Accurate and efficient target prediction using a potency-sensitive influence-relevance voter

Alessandro Lusci, Michael Browning, David Fooshee, Joshua Swamidass, Pierre Baldi

Research output: Contribution to journalArticlepeer-review

17 Scopus citations


Background: A number of algorithms have been proposed to predict the biological targets of diverse molecules. Some are structure-based, but the most common are ligand-based and use chemical fingerprints and the notion of chemical similarity. These methods tend to be computationally faster than others, making them particularly attractive tools as the amount of available data grows. Results: Using a ChEMBL-derived database covering 490,760 molecule-protein interactions and 3236 protein targets, we conduct a large-scale assessment of the performance of several target-prediction algorithms at predicting drug-target activity. We assess algorithm performance using three validation procedures: standard tenfold cross-validation, tenfold cross-validation in a simulated screen that includes random inactive molecules, and validation on an external test set composed of molecules not present in our database. Conclusions: We present two improvements over current practice. First, using a modified version of the influence-relevance voter (IRV), we show that using molecule potency data can improve target prediction. Second, we demonstrate that random inactive molecules added during training can boost the accuracy of several algorithms in realistic target-prediction experiments. Our potency-sensitive version of the IRV (PS-IRV) obtains the best results on large test sets in most of the experiments. Models and software are publicly accessible through the chemoinformatics portal at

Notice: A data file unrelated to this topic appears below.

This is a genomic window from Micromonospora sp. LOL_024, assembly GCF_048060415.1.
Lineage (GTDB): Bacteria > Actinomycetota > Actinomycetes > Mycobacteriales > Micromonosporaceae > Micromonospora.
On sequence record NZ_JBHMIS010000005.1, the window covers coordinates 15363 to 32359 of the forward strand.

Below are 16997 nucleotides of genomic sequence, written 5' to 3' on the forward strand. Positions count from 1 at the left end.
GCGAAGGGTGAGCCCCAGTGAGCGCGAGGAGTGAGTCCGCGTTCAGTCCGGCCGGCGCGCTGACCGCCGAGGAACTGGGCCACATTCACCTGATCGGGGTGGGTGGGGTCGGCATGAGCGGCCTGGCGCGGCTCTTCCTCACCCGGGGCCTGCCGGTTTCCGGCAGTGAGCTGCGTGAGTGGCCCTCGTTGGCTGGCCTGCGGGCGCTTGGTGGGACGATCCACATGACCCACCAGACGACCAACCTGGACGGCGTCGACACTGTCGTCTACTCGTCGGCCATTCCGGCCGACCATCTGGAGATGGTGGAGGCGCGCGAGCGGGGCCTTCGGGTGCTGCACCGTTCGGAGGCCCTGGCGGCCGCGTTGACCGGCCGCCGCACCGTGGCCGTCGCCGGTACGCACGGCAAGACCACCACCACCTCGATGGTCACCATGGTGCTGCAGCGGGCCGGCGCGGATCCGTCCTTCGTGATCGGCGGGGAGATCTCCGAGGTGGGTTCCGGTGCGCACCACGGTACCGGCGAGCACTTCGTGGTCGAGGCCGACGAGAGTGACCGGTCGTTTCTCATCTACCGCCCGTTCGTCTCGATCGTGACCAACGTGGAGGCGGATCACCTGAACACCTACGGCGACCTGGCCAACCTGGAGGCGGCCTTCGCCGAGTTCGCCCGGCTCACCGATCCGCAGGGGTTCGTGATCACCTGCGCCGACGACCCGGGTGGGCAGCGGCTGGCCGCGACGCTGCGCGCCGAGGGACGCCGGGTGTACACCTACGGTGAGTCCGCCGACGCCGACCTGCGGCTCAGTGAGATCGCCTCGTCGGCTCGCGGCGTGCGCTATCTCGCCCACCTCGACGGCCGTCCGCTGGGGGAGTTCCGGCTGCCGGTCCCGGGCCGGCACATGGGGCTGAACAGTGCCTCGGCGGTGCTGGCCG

Original languageEnglish
Article number63
JournalJournal of Cheminformatics
Issue number1
StatePublished - Dec 29 2015


  • Fingerprints
  • Influence-relevance voter
  • Large-scale
  • Molecular potency
  • Random inactive molecules
  • Target-prediction


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